And by the way, when you were giving me that example, what I was also thinking about too, was IBM was very centralized. It was a very centralized permission system, the IBM mainframe computer. And what Bill Gates was proposing was a decentralized permissionless network of computers that we eventually got through Three Comm and the invention of the Ethernet as well, too. And it's kind of the same thing we're doing. So that's kind of what we did to IBM, you know, 30 or 40 years ago with the invention of the PC. And that's kind of what we're doing what finance right now, with the invention of decentralized finance. That at every step, the evolution seems to be not we need to centralize it and concentrate more power in the hands of the few, but decentralize and allow more people to have value and enjoy the networks, the abilities of the network. And what we're starting to realize is, it all revolves around a very important concept, that if you don't realize it is the driving force of the economy today, and that's Metcalfe's law. And that the network and the growth in the ability of a network, then you're not really getting it in terms of where the digital economy is, and what is really behind it.
Because you, you know, I'm thinking of also, the famous line from Orrin Hatch when Mark Zuckerberg was speaking before Congress and Orrin Hatch, which was 86 years old at the time. And he said, How does Facebook make money, it was just such a alien concept, this whole idea of networks, Metcalfe's law, the ability then to create value within that network, realize it in the terms of what Facebook was doing in advertising value. It's just such an alien concept for somebody whose concept of companies was born out of the 40s 50s and 60s, and I think we're going to always have that be the case, you know, when the trial period is 80 years old, maybe there will be a new system and another 29 year old has got something else. And he'll be pushing back against that as well to saying it'll never work. But for right now, he is the leading edge of what we see happening.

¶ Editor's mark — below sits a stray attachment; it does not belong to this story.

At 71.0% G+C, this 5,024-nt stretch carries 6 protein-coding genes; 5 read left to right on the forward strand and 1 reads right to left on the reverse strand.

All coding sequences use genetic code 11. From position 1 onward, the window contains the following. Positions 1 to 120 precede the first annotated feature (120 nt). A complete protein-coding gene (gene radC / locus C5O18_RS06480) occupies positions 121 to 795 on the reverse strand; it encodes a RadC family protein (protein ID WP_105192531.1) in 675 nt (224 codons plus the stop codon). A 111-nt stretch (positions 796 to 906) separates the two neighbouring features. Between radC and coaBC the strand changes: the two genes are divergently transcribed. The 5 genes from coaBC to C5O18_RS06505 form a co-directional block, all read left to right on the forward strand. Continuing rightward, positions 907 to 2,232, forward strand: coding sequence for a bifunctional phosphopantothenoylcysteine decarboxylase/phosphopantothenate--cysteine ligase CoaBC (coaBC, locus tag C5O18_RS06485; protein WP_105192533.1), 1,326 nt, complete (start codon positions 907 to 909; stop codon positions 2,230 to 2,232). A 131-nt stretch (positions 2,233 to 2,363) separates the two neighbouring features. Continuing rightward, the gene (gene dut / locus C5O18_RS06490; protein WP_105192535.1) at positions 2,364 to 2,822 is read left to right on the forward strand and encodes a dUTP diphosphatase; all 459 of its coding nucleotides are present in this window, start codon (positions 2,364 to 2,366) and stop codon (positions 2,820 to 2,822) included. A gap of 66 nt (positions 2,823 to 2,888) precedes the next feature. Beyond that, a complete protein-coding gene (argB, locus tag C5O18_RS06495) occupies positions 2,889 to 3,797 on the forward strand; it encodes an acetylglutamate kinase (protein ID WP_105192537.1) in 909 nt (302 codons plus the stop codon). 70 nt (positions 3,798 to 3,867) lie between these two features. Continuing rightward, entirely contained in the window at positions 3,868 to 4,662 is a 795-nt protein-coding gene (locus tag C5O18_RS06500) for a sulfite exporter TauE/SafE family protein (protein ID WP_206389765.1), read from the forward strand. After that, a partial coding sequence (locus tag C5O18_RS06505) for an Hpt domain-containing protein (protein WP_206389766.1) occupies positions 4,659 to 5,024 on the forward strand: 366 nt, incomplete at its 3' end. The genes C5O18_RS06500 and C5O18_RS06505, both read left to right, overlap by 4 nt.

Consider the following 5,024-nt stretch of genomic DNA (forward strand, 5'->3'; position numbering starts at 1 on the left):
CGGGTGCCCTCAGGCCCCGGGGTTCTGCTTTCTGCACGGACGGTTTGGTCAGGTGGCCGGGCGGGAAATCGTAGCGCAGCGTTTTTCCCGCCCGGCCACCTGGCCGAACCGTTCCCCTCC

Erik: And I'll add another prediction building on that same analogy going back to the computer industry. By the early 80s, it was crystal clear that the desktop computer revolution and networking was going to drive the future. But as much as 20 years later, in the early 2000s, you still had a large group of people and frankly, a whole lot of them were in the finance community, saying nope, the IBM mainframe asked in programs written in COBOL for the MVS operating system and the CICS transaction processing system is so far superior in architecture that it will be our solution for all time to come. They still thought that stuff because those guys were too lazy to go find out what was really going on, on the new platforms they weren't familiar with. And I think we're gonna see exactly the same thing in finance everybody who knows the old systems and especially guys our age Jim, are going to insist that it can never change and that senior subordinated debt and capital tables and the things that we know about corporations that have been the same for 300 years can never change. And then a bunch of young kids are going to reinvent the world out from under them, and they're not going to know what happened to them.